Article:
Orwellian Surveillance (Quite Literally)

Orwell.jpgWhen people think of surveillance, they frequently think of George Orwell, the English writer whose depictions of surveillance in his novel Nineteen Eighty-Four continue to resonate and inform our cultural and legal understandings of privacy. Orwell’s critics (and even some of his friends) thought he was a bit paranoid, but recent documents released by the British government suggest he had a point. The documents show that Orwell was himself monitored by the British government’s Special Branch police for over a decade because he was suspected of being a communist. A particularly amusing note in one of the documents explained that, referring to Orwell, “This man has advanced communist views … He dresses in a bohemian fashion both at his office and in his leisure hours.” The documents also reveal that Orwell apparently had tattoos on some of his knuckles, which he apparently picked up as a young man living in India.

Orwell was being watched because he was feared to be a communist, a charge that we know (and the government finally figured out after watching him for a decade) to be nonsense. But watching people because they were communists was considered perfectly acceptable in the context of the communist era. One wonders what (and who) is in the surveillance files currently being created by Western governments as part of the war on terrorism. Unfortunately, absent a leak or the extended passage of time, we may never know.

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5 Responses

  1. well, we already know that if you’re a political enemy of Eliot Spitzer, there’s a better chance that someone’s been monitoring you than if, say, you were an illegal immigrant…as to other other Western governments, I’ll guess that there’s a good chance you’re under surveillance if you’re in an “Old Europe” EU state and you question the need for Kyoto; you’re critical of the EU itself; you feel the need to print cartoons of Mohammed or have wondered out loud if there weren’t maybe advantages to the US health care system…but like you said, absent a leak…

  2. Patrick S. O'Donnell says:

    Indeed, there’s precedent on this side of the Atlantic, for instance, with the FBI surveillance of Coretta Scott King: ‘even after Martin Luther King Jr. was assassinated in 1968, the FBI’s Scott King file shows the Bureau actually intensified their spying and surveillance of the new widow. [N]ewly released documents show the Bureau closely tracked and scrutinized Scott King’s comings and goings, including public appearances (“Mrs. King is due to arrive…at 10:40 a.m.”) and what was said there. Agents also kept particular notice of any of her plane flights. They even kept tabs on a King family outing to Las Vegas and what security company Scott King was using.

    Far more invasive though was the Bureau’s interception of private letters she had written.

    One agent even read and reviewed her 1969 book “My Life with Martin Luther King, Jr.” and made a point to say Scott King’s “selfless, magnanimous, decorous attitude is belied by(her)…actual shrewd, calculating, businesslike activities.”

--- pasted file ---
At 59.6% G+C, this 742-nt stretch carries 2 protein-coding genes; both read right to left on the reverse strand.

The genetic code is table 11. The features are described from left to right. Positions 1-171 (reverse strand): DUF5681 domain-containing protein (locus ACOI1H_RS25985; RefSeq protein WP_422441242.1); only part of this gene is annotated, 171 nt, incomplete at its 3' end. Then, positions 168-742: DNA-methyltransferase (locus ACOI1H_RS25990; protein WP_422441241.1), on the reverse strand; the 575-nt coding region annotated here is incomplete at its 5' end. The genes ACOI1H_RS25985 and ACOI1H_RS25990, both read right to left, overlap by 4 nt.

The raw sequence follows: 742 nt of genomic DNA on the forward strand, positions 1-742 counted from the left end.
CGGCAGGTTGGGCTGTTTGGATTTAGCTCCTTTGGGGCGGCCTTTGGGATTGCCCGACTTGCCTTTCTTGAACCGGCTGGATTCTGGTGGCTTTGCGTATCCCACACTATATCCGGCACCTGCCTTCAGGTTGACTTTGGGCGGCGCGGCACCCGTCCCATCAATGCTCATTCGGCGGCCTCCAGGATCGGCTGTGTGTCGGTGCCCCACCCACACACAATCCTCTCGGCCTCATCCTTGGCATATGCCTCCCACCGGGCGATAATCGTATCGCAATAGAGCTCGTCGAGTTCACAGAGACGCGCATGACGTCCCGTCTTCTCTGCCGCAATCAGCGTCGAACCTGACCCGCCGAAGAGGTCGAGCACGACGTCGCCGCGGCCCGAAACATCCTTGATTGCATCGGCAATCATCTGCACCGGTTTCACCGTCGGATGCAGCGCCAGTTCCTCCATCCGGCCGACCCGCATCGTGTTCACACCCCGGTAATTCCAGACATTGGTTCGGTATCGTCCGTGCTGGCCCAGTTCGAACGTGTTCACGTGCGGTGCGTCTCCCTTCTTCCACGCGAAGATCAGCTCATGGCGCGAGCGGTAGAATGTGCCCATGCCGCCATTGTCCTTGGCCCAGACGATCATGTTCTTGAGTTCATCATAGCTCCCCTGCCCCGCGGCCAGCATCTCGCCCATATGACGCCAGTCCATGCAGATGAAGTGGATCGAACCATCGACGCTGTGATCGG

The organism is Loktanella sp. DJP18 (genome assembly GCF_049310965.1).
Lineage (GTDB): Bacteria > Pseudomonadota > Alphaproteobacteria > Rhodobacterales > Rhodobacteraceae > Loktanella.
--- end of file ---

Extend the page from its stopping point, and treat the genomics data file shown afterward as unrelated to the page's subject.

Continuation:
But the file also shows that the Bureau’s real worry about Scott King was not the civil rights movement but instead her involvement with the peace and “anti-Vietnam War” movement. Government officials were afraid that she might try to complete what her husband had been doing when he died: “attempt to tie the anti-Vietnam war movement to the civil rights movement,” as one FBI agent put it.

    During the late ‘60s, the anti-war movement was snowballing in strength and was considered a real danger to the war effort by both the Johnson and Nixon administrations. Adding the hundreds of thousands involved in the civil rights effort to the war protest was thus considered “a danger.”’


    A book I’ve mentioned at CO before that remains indispensable reading is Kenneth O’Reilly’s Racial Matters: The FBI’s Secret Files on Black America, 1960-1972 (1989).

    See too, Ward Churchill and Jim Vander Wall, eds., The COINTELPRO Papers: Documents from the FBI’s Secret Wars Against Dissent in the United States (2002 ed.).

  3. I think these are really helpful comments, as they illustrate a critical point that often is absent from public debate: opposition to widespead surveillance and a healthy distrust of government are not narrowly partisan or conservative/liberal issues, but rather basic themes of Anglo-American legal culture.

  4. Adam says:

    Neil, I think you might be stretching the first comment a bit far. Your 8:37 comment would have been much more accurate if it had said: “opposition to widespead surveillance undertaken for purely political reasons and a healthy distrust of government are not narrowly partisan or conservative/liberal issues, but rather basic themes of Anglo-American legal culture”

    Let’s not forget that there actually were Communists in the United States, both within and without the government, that were attempting to subvert the United States and to assist the Soviet Union achieve predominance in Europe. While the abusive surveillance of MLK Jr. and others certainly was inappropriate, the surveillance undertaken by FDR most certainly was appropriate. I would venture to guess that, today, the American public largely supports surveillance of international communications involving suspected terrorists abroad. Indeed, I’d go so far as to say that it illustrates a critical point often absent from legal debates in both the US and the UK: namely, that ideological, absolutist opposition to such surveillance is a basic theme of Anglo-American culture.

  5. Adam W says:

    Whoops, I certainly blew the last line. It should have read, “namely, that opposition to ideological, absoluteist opposition to such surveillance is a basic theme of Anglo-American culture.” That’s what I get for venturing a double-negative.